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How Co-creation Increases Employee Corporate Social Responsibility and Organizational Engagement: The Moderating Role of Self-Construal

  • Bonnie SimpsonEmail author
  • Jennifer L. Robertson
  • Katherine White
Original Paper

Abstract

This research merges literature from organizational behavior and marketing to garner insight into how organizations can maximize the benefits of Corporate Social Responsibility (CSR) for enhanced CSR and organizational engagement of employees. Across two field experiments, the authors demonstrate that the effectiveness of employee co-creation activities in increasing employees’ positive CSR perceptions is moderated by self-construal (i.e., whether an individual views the self as relatively independent from or interdependent with others). In particular, the positive effect of co-creation on CSR perceptions emerges only for employees with a salient interdependent self-construal (either measured as an individual difference or experimentally manipulated). Moreover, the results demonstrate that increased positive CSR perceptions then predict increased CSR engagement and organizational engagement. The research thus highlights the need to consider self-construal when trying to utilize co-creation to predict CSR engagement and organizational engagement, via CSR perceptions.

Keywords

Corporate social responsibility (CSR) Co-creation Sustainability Engagement Self-construal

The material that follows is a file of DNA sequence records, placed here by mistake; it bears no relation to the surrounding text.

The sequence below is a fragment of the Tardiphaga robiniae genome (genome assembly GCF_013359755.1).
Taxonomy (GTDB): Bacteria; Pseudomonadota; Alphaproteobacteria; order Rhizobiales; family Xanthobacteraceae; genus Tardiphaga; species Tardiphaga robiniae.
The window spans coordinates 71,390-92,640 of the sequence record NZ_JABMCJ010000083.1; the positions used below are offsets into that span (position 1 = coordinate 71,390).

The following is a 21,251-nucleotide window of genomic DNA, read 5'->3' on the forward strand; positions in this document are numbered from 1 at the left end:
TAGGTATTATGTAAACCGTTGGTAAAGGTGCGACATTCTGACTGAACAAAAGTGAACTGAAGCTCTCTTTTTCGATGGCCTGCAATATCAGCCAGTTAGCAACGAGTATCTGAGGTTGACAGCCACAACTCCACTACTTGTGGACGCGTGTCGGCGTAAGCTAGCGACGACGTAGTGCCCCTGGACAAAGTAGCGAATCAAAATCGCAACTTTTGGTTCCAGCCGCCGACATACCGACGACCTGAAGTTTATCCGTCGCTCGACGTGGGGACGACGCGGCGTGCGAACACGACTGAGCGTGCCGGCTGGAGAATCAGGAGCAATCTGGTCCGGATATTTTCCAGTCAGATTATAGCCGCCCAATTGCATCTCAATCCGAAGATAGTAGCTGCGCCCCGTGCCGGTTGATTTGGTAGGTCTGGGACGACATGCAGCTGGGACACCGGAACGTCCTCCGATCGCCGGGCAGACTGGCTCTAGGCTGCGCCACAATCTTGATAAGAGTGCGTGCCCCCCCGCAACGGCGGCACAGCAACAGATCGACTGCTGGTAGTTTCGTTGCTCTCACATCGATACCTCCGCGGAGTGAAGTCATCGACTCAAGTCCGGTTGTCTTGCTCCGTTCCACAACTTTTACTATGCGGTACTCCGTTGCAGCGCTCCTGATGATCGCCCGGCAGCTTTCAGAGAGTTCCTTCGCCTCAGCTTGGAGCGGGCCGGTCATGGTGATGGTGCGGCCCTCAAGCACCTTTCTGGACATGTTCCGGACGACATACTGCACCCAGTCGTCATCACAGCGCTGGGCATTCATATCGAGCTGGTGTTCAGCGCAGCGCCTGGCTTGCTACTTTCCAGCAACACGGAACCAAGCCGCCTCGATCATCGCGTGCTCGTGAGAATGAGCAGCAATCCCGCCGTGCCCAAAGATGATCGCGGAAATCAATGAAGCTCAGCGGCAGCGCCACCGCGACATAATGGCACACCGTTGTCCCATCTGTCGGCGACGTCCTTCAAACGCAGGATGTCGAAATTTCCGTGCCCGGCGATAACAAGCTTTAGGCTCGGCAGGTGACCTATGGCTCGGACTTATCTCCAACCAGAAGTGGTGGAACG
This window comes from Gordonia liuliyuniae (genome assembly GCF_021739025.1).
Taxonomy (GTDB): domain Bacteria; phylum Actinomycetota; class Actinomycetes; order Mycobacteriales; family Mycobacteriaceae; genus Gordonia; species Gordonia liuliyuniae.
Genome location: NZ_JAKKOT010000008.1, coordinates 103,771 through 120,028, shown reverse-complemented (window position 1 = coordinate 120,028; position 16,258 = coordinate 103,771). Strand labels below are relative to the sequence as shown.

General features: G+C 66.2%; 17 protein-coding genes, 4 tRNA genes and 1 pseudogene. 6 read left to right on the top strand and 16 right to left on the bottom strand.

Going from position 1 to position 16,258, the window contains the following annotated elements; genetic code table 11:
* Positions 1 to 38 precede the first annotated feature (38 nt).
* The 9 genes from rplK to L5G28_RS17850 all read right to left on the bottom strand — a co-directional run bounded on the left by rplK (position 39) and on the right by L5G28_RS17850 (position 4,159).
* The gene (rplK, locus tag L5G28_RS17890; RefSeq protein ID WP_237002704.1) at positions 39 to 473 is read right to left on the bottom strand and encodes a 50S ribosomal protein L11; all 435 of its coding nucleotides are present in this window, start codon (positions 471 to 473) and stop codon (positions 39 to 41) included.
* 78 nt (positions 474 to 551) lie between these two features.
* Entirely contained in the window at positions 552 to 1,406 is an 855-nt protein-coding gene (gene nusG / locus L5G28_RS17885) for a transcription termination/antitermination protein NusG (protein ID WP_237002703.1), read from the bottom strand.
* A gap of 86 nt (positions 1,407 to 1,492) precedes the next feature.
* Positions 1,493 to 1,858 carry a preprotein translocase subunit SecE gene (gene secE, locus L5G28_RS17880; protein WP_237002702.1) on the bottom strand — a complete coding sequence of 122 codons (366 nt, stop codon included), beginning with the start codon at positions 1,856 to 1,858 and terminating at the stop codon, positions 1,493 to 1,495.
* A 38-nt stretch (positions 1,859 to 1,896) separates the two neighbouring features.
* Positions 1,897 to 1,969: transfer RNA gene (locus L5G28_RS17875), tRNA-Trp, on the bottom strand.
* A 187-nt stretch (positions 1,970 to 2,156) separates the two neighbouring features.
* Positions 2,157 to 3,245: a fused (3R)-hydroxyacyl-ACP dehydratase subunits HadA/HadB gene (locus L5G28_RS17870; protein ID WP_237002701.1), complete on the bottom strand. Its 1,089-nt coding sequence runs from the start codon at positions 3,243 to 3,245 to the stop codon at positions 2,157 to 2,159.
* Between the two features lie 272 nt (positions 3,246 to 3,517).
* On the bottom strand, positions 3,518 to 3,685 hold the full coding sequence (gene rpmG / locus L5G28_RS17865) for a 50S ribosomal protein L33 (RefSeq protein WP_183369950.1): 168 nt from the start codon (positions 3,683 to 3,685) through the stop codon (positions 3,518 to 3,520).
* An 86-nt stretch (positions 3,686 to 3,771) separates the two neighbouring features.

Notes

Acknowledgements

The authors are grateful for funding from the Dancap Private Equity Research Award in the DAN Department of Management and Organizational Studies, Western University.

Funding

The research was funded by an internal departmental faculty research grant from the institution of the first and second authors for which no grant number is provided.

Compliance with Ethical Standards

Conflict of interest

The authors declare that they have no conflict of interest.

Ethical Approval

All procedures performed in studies involving human participants were in accordance with the ethical standards of the institutional research committees and with the 1964 Helsinki declaration and its later amendments.

Informed Consent

Informed consent was obtained from all individual participants included in Study 1. Informed consent was waived with institutional ethics approval for Study 2 on the basis that participants were not asked to participate in tasks that were unusual compared to their daily workplace activity on MTurk, and no identifiable or demographic data were collected. All participants were debriefed following the data collection and offered the opportunity to withdraw their participation.

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Copyright information

© Springer Nature B.V. 2019

Authors and Affiliations

  • Bonnie Simpson
    • 1
    Email author
  • Jennifer L. Robertson
    • 1
  • Katherine White
    • 2
  1. 1.DAN Department of Management and Organizational StudiesWestern UniversityLondonCanada
  2. 2.Marketing and Behavioural Science, Sauder School of BusinessUniversity of British ColumbiaVancouverCanada

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